18. ETD EQQFNSTFR CID Glycopeptide analysis using CID and ETD CID and ETD provide complementary information for glycopeptide identification Peptide Sequence Glycan moiety Page 18 Page 18

  19. 3+ c23 4+ c32 2+ c16 4+ c31 4+ (z+1) 31 c 1 (z+1) 1 m/z 800 805 810 815 3+ (z+1) 50 2+ (z+1) 33 Intens. 5 150 160 170 180 190 m/z x10 2.0 1696 1700 1704 m/z 1.5 2+ (z+1) 54 1.0 0.5 2780 2784 2788 m/z 0.0 500 1000 1500 2000 2500 m/z ETD analysis of large peptides galanin-like peptid (GALP)MWmono = 6200.3 Da multiply charged fragment ions up to z=4 are identified (Enhanced scan mode, 8100 m/z per sec) Page 19 Page 19

  20. K G K T A G c H R G R G G W T L N S A G Y G P V L P S R G L G G z+1 R S H L L L Y S N L T W G G R H V P L A T K G K G G G E A z+1 59 z+1 23 c 38 c 23 z+1 37 z+1 22 c 60 z+1 32 z+1 31 z+1 33 z+1 29 c 33 c 20 z+1 28 z+1 53 c 31 c 32 z+1 19 z+1 27 z+1 52 c 30 c 19 c 27 z+1 50 z+1 36 z+1 26 z+1 30 z+1 51 z+1 48 z+1 15 z+1 34 c 26 c 22 c 50 z+1 58 z+1 47 c 13 c 6 z+1 41 c 8 c 16 z+1 25 z+1 57 z+1 21 z+1 46 c 12 c 28 c 35 c 37 c 40 c 15 c 48 c 4 z+1 43 z+1 24 z+1 56 c 21 c 45 c 11 c 36 c 34 c 39 c 7 c 14 c 43 c 9 z+1 44 c 10 c 3 c 57 z+1 38 c 25 z+1 54 c 5 z+1 42 c 17 z+1 49 3500 4000 4500 5000 5500 6000 500 1000 1500 2000 2500 3000 ETD of large peptides galanin-like peptid (GALP)MWmono = 6200.3 Da Deconvoluted spectrum m/z Page 20 Page 20

  21. Use of ETD for detailed Protein Characterization protein ID detailed characterization: PTM • ETD-PTR top-down analysis for the determination of N- & C-termini ofintact proteins proteintermini mixed modifications preparation artefacts Page 21 Page 21

  22. 12+ MS 13+ 11+ 10+ Precusor Isolation [M+12H]12+ 12+ 9+ 500 1000 1500 2000 2500 m/z ETD 11+ 12+ 10+ m/z 500 1000 1500 2000 2500 9+ 500 1000 1500 2000 2500 m/z ETD & PTR for large peptides / small proteins Ubiquitin, bovine (8559.6 Da) Page 22 Page 22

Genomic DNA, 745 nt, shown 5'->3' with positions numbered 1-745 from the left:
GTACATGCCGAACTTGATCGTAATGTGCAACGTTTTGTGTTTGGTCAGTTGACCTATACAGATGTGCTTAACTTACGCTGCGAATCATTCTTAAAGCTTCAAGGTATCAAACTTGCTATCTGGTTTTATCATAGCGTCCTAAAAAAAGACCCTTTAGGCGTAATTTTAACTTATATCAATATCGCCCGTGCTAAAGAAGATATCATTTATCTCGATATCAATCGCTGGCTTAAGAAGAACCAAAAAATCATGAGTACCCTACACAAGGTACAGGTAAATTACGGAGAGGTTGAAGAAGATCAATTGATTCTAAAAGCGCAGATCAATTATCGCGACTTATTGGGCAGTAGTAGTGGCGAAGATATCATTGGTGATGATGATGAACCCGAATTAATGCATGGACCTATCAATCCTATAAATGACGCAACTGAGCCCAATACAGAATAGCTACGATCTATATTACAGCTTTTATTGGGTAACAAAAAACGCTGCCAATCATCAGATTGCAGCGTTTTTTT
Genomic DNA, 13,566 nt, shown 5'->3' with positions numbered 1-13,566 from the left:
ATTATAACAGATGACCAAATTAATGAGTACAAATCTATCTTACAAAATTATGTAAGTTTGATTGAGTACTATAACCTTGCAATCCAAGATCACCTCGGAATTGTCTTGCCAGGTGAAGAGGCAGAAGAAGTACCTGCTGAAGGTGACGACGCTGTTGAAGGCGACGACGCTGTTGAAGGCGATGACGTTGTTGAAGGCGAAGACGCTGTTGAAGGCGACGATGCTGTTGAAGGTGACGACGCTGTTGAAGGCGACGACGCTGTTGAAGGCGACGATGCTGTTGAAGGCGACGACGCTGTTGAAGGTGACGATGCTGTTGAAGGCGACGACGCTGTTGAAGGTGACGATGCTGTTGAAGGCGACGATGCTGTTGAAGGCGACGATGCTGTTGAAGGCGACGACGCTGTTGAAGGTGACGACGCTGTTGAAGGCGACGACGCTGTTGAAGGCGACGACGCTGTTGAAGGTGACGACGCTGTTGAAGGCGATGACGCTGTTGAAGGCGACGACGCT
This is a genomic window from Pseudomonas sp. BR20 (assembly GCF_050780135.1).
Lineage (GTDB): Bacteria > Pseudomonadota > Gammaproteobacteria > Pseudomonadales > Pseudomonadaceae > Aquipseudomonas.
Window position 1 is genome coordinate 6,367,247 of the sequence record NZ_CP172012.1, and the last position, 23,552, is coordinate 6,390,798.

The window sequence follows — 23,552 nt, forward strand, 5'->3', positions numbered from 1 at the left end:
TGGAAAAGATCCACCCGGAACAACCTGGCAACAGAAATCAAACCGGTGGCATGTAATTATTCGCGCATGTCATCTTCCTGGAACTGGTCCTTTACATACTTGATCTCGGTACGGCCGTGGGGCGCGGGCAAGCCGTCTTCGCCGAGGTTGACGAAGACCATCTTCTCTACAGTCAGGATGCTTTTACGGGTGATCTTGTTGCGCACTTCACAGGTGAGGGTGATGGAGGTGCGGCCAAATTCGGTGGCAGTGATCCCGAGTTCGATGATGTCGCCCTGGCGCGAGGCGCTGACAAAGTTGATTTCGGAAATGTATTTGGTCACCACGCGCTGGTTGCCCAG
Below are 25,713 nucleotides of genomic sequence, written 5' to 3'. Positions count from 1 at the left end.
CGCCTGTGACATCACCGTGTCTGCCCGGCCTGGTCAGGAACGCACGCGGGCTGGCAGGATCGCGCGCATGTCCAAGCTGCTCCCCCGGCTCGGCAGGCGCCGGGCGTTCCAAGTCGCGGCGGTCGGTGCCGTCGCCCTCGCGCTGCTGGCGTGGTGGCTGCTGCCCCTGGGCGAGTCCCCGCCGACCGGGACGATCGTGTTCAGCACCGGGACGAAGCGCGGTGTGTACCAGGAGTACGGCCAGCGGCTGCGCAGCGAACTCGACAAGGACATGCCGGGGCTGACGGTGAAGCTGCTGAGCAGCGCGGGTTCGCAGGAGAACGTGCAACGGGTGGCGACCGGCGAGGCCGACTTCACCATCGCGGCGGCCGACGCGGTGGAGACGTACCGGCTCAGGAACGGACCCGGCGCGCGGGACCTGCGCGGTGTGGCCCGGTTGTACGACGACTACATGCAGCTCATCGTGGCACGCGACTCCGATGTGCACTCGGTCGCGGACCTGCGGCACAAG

23. ETD - PTR fragment charge states ≤ 6+ m/z 500 1000 1500 2000 2500 11+ PTRProton Transfer Reaction 12+ 10+ 9+ 500 1000 1500 2000 2500 m/z ETD & PTR for large peptides / small proteins Ubiquitin, bovine (MW = 8559.6 Da) Maximum Resolution Mode ETD fragment charge states ≤ 12+ Page 23 Page 23

  24. + Electron Transfer - 12+ n+ n+ n+ n+ PTR►Charge reduction using Proton Transfer Reaction + Proton Transfer - n+ m+ m+ m+ fragment ions with reduced charge states m = 6, 5, 4, 3, 2, 1 Principle of ETD-PTR Top Down Analysis ETD ► Production of highly charged fragment ions from intact proteins multiply charged fragment ions n =11, 10, 9, 8, ... Page 24 Page 24

  25. - O O - • H - C PTR-reagents Benzoate anion (Hunt, Coon et al.) need two separate reagent reservoirs for ETD and PTR Perfluoro-1,3-dimethylcyclohexane = PDCH (McLuckey et al.) BrukerPTR reagent from fluoranthene + H C16H11- C16H10•- Page 25 Page 25

  26. ETD & PTRfor large peptides / small proteins Ubiquitin, bovine (MW = 8559.6 Da) Deconvoluted spectrum Applications: e.g. QC of recombinant proteins, isolated proteins e.g. from cell lysates Advantages:no 1/3 cut-off, PTMs visible, good sequence coverage, N/C-termini included! Limitations:slow for LC separations, off-line techniques may be required (direct infusion, off-line nanospray,e.g. NanomateTM) Page 26 Page 26